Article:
And what are you seeing over in the US in terms of clients, is there a target you have over there or is it similar to the growth pattern that you’ve seen in the UK?
I would say the businesses interested is us in the States are actually looking to operate flex, they’re looking to introduce flex in their portfolio. And so a lot of the software there is how we can connect the landlord services just like we have James in these buildings, so your access control, lighting control, HVAC, to your ways of running the space and then that goes beyond desk booking and meeting booking and looking at billing, so not going to collect rent payments but having payments available within the app. So definitely that’s where we see big change in the US at the moment.
I mean, it’s interesting comparing the different markets when it comes down to innovation and uptake and technology. James, would love to hear from you, how would a GPE measure success? You can also maybe go into your biggest achievement with Smart.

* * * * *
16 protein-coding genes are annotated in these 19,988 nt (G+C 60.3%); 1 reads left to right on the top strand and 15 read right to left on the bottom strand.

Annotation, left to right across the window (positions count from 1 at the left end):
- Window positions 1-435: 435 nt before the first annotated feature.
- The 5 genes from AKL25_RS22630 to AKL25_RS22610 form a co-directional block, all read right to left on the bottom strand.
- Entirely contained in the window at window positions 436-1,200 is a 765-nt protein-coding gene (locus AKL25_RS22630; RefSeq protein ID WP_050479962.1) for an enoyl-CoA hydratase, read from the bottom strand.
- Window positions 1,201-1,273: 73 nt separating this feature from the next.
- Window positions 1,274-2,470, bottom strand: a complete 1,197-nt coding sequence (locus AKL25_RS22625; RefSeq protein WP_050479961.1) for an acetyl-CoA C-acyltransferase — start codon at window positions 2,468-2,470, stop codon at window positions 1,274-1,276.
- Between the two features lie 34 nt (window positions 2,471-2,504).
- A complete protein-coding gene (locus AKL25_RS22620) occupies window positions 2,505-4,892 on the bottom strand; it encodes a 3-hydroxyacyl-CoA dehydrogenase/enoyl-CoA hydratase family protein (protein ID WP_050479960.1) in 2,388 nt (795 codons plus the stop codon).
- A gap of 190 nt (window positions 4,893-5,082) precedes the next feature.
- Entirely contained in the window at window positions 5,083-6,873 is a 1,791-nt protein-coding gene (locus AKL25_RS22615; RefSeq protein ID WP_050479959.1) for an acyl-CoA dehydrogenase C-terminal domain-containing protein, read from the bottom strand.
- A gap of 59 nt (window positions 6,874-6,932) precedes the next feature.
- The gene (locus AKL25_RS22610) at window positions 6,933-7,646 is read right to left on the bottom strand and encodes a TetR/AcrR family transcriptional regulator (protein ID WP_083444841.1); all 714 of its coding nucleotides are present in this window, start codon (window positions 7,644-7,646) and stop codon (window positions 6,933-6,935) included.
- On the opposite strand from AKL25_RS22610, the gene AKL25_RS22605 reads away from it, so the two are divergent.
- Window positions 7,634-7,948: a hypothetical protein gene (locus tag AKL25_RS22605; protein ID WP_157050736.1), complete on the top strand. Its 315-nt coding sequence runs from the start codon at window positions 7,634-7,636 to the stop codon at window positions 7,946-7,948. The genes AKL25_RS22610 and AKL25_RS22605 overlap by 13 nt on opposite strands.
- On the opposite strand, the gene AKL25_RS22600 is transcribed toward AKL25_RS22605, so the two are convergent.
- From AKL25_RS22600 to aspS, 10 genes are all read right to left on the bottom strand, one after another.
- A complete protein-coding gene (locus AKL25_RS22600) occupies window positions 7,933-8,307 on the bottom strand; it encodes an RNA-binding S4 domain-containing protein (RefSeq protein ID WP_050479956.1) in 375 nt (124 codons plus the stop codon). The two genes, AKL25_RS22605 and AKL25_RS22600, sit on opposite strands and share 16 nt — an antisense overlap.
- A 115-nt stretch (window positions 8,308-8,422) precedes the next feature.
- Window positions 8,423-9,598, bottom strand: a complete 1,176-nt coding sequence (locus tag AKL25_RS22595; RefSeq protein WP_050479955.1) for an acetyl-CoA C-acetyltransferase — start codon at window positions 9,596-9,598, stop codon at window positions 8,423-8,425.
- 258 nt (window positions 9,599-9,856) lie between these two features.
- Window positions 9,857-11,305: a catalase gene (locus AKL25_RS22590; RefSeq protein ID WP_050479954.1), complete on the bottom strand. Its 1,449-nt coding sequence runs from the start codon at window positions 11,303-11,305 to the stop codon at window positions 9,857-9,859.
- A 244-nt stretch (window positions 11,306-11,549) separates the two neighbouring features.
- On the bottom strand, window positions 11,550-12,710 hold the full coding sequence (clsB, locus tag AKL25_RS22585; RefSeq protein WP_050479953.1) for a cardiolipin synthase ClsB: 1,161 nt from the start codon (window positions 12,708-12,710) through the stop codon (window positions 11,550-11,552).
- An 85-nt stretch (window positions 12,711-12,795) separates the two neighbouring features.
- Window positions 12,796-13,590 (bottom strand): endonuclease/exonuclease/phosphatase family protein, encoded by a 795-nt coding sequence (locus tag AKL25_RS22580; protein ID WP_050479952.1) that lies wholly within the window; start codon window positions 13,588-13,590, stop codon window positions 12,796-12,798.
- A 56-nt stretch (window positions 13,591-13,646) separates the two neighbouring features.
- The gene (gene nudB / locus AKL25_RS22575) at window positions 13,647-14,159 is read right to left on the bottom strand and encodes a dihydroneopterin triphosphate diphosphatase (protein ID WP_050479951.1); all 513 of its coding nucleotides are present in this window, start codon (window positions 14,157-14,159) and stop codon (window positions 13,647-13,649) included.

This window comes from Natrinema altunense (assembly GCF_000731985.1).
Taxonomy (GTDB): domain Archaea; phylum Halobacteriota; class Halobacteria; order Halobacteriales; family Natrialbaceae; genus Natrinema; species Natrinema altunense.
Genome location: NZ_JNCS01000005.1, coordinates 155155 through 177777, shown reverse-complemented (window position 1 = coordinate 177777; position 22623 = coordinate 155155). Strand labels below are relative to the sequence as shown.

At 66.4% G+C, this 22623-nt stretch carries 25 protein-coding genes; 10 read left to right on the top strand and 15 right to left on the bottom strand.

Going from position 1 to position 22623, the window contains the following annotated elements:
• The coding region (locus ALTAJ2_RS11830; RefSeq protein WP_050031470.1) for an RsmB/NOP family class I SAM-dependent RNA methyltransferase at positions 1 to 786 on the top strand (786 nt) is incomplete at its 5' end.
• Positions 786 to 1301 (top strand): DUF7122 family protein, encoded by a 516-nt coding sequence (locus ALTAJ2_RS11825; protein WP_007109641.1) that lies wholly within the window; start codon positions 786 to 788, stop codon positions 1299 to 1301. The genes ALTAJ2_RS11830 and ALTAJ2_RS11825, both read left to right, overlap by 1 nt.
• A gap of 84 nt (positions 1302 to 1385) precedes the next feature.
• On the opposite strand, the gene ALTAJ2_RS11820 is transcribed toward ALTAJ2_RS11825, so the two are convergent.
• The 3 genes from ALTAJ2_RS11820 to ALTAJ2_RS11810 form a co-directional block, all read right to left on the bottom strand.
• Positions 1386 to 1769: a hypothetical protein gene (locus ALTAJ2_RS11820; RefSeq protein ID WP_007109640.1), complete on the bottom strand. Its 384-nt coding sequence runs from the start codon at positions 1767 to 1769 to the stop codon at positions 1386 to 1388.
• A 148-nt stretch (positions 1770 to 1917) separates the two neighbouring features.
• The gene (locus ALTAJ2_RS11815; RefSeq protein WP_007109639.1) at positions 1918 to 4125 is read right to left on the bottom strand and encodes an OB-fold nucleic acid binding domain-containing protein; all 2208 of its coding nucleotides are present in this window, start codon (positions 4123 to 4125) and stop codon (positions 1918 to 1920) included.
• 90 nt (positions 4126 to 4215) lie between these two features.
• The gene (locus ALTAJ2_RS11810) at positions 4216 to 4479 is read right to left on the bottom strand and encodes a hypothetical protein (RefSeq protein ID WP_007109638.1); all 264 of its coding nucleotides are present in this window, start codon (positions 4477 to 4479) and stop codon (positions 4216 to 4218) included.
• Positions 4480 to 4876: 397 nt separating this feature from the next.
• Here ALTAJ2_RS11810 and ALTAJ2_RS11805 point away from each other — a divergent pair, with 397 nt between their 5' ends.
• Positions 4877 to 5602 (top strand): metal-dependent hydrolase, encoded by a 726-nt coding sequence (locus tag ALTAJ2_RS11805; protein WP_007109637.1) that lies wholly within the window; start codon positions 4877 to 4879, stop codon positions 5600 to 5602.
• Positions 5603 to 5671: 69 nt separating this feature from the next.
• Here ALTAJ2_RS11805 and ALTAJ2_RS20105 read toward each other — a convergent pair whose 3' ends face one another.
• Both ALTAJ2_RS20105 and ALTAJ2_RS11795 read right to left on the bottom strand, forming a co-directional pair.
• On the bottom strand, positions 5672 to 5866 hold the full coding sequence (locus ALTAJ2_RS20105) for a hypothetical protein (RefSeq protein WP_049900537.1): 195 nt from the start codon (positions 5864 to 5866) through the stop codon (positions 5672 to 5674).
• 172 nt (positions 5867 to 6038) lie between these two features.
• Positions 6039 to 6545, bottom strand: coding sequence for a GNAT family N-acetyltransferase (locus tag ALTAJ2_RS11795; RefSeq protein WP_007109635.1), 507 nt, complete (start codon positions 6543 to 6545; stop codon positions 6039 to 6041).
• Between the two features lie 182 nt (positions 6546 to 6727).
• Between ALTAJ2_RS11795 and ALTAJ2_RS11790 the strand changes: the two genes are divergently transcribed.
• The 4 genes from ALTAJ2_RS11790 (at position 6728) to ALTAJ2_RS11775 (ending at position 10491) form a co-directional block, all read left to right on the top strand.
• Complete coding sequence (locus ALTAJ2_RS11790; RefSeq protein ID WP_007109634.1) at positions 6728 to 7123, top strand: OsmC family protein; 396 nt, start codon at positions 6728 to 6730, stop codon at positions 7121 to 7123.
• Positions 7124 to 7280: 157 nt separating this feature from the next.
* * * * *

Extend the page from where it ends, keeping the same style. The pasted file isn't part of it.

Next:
I think success to us is a satisfied occupier. That’s ultimately why we’re doing this. I can’t say that we’ve achieved it yet, I’m not saying we’ve got unhappy occupiers, but I mean, we’re still at baby steps. And this is a key, just one of those key PropTech lessons. As I said, Dan and I have been working with each other for four years and we’re only really developing these products now. And it because it does take time for us to develop the buildings to put them in. But it’s going to take even more time, what we continued to do over the next three to four years, we will learn even more. And it may be that what our guess that occupiers wanted, they weren’t that bothered about this, we don’t think that’s right. The hunch is that they will get it and they will appreciate it. And what we learn and how we shape our product is there and we can close that feedback loop. I mean, I think our biggest achievement to Date is just finished. So we did I during lockdown, we completed the building called The Hickman.